With their greeting of Jai Bhim they remind each other of their own successful revolution in 1956 for their human rights. Their cause is sacred. It inspires us here in Hungary, as we also face segregation and prejudice today. We would like to know discrimination is a thing of the past.
The dalit's story is like a fairy tale.

Our Inspiration 3rd Part

Our Inspiration (3rd Part)
Once upon a time, a hundred years ago, there lived a seventeen year old untouchable boy in a big family, His name was Bhim. He was the youngest child among 14 siblings. He surpassed all of them because of his brilliant mind. A wealthy maharaj acknowledged his poverty and bestowed a scholarship on him. Bhim was aware that Indian schools were being discriminatory and practiced segregation. Therefore, he tried his fortune in London and New York where he achieved university degrees. He received the title Dr. Ambedkar when he returned home to serve his people as a barrister.

Our Inspiration 4th Part

Our Inspiration (4th Part)
Nevertheless, he was considered as an untouchable in accordance with the holy books of the Hindu religion. Therefore, he convened with his friends and publicly burned Manu's Laws, the Hindu holy script which bids the Hindu to hold the Untouchable in disdain. He became a human right fighter and his authority was constantly growing throughout the whole country. When India gained independence in 1947 he was nominated as law minister. He was entrusted with drafting the Constitution for the country. He wrote in it that discrimination is forbidden.

Our Inspiration 5th Part

Our Inspiration (5th Part)
In his old age the Dalit people addressed him with veneration as Dr. Babasaheb. He and his laws, however respected they were, he still stared frustratedly at the discrimination existing all over the country. He decided then to show the people a spiritual alternative. As our judgment is determined by our faith, he took an oath: "I was born a Hindu Untouchable. It was beyond my power to prevent that but I declare that it is within my power to refuse to live under ignoble and humiliating conditions. I solemnly assure you that I will not die a Hindu". He abjured hindu religion that had brought so much suffering and humiliation to the Untouchable people (today's Dalits).

Our Inspiration 6th Part

Our Inspiration (6th Part)
He studied thoroughly all the faiths of the world. He was seeking a religion which fitted together with reason, with modern science, and which declared liberty, fraternity and equality amongst people. He decided to follow the path of the Indian prince who lived 2500 years ago: he would be a follower of the Buddha. This was a decision of profound importance for the Dalits because the Buddha is venerated thoughout the world, and India is entitled to take pride in her great son. Dr. Ambedkar showed his astuteness: all of us can choose the way to be respected, we can change our fate for the better. Hundreds of thousands followed Ambedkar to the magnificent ceremony in Nagpur in October 1956. This was the rebirth of Buddhism in India. Babasaheb died six weeks later.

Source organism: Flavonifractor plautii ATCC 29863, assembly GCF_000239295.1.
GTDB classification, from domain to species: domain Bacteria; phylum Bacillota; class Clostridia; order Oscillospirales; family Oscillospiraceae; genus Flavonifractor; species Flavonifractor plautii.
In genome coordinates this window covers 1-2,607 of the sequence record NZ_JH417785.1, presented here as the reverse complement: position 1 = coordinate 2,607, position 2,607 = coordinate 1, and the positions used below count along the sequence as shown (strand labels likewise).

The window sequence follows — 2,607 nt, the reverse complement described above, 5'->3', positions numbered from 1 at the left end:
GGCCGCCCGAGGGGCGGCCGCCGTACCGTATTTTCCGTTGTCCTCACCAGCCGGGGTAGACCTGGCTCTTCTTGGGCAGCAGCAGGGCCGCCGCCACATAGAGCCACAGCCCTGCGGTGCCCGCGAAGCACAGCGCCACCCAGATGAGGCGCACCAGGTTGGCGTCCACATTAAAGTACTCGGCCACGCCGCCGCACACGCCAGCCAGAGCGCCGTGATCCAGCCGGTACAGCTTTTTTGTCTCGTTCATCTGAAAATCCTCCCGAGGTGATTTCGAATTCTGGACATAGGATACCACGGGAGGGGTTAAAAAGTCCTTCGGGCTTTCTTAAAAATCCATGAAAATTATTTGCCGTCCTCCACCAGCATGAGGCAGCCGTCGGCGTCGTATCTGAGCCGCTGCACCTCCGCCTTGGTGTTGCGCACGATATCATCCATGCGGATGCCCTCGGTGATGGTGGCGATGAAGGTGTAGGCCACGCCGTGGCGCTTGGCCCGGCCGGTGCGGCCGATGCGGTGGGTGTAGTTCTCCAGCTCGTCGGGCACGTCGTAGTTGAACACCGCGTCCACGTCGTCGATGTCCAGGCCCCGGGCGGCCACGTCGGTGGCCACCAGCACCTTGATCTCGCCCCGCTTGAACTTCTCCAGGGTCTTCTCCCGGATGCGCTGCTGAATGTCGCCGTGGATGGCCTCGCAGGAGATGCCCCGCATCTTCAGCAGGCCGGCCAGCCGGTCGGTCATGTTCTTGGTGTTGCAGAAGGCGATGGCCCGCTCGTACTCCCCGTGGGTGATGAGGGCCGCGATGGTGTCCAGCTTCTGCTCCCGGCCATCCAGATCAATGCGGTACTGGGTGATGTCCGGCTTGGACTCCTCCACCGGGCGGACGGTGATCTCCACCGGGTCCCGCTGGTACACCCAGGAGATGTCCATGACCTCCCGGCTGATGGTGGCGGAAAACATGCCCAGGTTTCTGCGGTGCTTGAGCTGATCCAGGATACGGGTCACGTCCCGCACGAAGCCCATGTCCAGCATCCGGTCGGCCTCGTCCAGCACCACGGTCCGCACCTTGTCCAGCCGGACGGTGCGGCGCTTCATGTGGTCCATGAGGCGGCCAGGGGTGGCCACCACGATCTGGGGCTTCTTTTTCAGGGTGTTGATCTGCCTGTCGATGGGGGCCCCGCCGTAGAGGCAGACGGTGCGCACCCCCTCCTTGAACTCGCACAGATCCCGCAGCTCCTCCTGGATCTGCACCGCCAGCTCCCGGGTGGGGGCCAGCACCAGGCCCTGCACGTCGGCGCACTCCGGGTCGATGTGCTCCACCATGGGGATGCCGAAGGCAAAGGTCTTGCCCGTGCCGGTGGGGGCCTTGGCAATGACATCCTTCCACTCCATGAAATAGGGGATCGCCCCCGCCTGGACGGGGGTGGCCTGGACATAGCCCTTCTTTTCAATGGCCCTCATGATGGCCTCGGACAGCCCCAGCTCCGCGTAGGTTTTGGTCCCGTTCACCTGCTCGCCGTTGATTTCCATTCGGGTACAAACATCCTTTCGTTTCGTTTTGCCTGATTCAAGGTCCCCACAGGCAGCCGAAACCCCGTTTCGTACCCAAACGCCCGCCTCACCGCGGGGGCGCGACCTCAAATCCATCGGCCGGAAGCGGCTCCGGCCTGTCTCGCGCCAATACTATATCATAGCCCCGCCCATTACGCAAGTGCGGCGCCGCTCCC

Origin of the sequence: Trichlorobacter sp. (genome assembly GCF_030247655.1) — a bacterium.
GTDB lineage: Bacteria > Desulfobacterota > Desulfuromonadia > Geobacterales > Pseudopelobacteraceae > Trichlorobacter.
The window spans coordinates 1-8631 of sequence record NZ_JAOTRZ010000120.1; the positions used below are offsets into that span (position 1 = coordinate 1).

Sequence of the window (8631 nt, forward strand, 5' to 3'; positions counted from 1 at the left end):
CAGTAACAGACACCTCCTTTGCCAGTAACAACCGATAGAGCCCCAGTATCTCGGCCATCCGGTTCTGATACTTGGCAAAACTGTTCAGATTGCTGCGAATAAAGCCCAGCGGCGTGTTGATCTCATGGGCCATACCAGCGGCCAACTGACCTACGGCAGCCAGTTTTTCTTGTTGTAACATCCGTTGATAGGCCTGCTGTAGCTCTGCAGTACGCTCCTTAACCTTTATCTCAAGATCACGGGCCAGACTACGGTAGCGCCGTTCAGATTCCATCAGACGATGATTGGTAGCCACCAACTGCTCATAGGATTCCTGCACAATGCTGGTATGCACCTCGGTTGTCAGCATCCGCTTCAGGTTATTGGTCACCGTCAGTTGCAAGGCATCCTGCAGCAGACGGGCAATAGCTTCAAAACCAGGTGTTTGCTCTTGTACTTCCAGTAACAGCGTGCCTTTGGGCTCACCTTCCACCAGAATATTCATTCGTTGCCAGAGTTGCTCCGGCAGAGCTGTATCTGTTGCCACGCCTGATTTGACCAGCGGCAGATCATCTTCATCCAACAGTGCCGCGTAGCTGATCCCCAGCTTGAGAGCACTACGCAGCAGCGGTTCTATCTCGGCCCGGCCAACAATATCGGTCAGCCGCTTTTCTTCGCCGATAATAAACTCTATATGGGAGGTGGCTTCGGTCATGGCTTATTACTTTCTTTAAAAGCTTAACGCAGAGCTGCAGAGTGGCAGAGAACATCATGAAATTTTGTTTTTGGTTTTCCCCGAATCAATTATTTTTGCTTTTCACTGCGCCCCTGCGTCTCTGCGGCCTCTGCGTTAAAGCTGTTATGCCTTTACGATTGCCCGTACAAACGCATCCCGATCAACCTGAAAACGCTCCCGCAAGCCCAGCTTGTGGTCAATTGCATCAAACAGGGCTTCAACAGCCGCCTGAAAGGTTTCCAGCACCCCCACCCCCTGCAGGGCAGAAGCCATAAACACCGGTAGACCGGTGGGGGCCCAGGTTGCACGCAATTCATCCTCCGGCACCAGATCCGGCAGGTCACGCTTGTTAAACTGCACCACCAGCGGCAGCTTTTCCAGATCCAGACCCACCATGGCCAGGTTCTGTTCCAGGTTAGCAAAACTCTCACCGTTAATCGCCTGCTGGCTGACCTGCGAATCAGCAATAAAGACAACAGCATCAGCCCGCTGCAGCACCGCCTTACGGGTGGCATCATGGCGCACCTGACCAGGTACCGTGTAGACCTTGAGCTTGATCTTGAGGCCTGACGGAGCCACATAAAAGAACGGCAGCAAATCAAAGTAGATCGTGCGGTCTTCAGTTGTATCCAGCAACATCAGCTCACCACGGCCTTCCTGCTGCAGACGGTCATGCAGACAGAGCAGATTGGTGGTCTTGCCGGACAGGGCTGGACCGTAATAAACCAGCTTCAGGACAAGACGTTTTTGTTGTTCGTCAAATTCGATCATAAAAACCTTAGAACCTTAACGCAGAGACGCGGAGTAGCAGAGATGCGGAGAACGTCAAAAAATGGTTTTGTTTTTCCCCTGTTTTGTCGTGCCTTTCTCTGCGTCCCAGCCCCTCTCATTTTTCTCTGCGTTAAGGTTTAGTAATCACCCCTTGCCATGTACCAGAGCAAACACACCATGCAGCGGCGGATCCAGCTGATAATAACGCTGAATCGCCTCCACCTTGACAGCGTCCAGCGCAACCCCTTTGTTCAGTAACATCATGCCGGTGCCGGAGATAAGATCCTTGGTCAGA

Our Inspiration 7th Part

Our Inspiration (7th Part)
Those who at that time embraced a new world view with him, they are today grandfathers and grandmothers. Their grandchildren are as numerous as the whole population of Hungary. They follow Ambedkar's example: they face even the biggest difficulties in all things - to study and to exercise their human rights.

All of the Parts in One

Our Inspiration

  • Chandrakirti: I like ur views on Bhim Jayanti... And i jst can say "Jai Bhim".....
  • Sunil Sagar: Jai Bhim Janos it's great seeing Dr. Ambedkar's follower in Hungary. The Emancipator, The god of Small. What Millions of god and goddess of Hindu's c
  • Ashwin Jangam: Struggle for liberation of Mulnivasis When freedom struggle of our country was going on, we were dual slaves. The Arya Brahmin
  • Ashwin Jangam: Jaibhim Abhinav Thank you Abhinav for putting up a superb photos of our ancestors to know our peop

Table of contents


    President: Janos Orsos

    H-3720 Sajókaza, Rákóczi F. u. 29.

    H-3720 Sajókaza, Sólyom telep 7-9.

    Further field of activity places:
    H-3600 Ózd, Petőfi út 18-20.
    H-3659 Sáta, Kolozsvári út 5.

    (+36) 48-349-209, (+36) 48-788-275

    International Bank Account Number:
    IBAN HU52 1200 1008 0015 6776 0010 0009
    SWIFT Code: UBRTHUHB (Raiffeisen Bank)


Educate, agitate and organise! (Dr. Ambedkar)

Illustrious Day

We wish a Happy Nameday to all visitors called Zsuzsanna!

Memorial Schedule

24 September: Pune Pact between Gandhi and Dr. Ambedkar in 1932

14 October: Conversion in Nagpur of Dr. Ambedkar and his Dalit followers in 1956: “Dhammadiksha” or “Dhamma Chakra Pravartan Din”

28 November: The Day of Orientalists (Körösi Csoma Sándor started his mysterious Eastern journey in 1819.)

5 November - 14 December: The Lőrinc family in Sajógalgóc gave shelter to four Jewish youngsters who had escaped labour camp.

19 January: Martin Luther King Day

11 February: The Day of Freedom in Religion: In 1676 the dutch admiral Michael de Ruyter freed the Hungarian galley slave praechers: e.g. Túróczi Végh András from Fülek, Kálnai Péter from Putnok, Szalóczi Mihály from Zubogy

14 April: Birthday of Dr. Ambedkar

2 May: Birthday of the Buddha

2 August: The Day of Gypsies’ Holocaust in 1944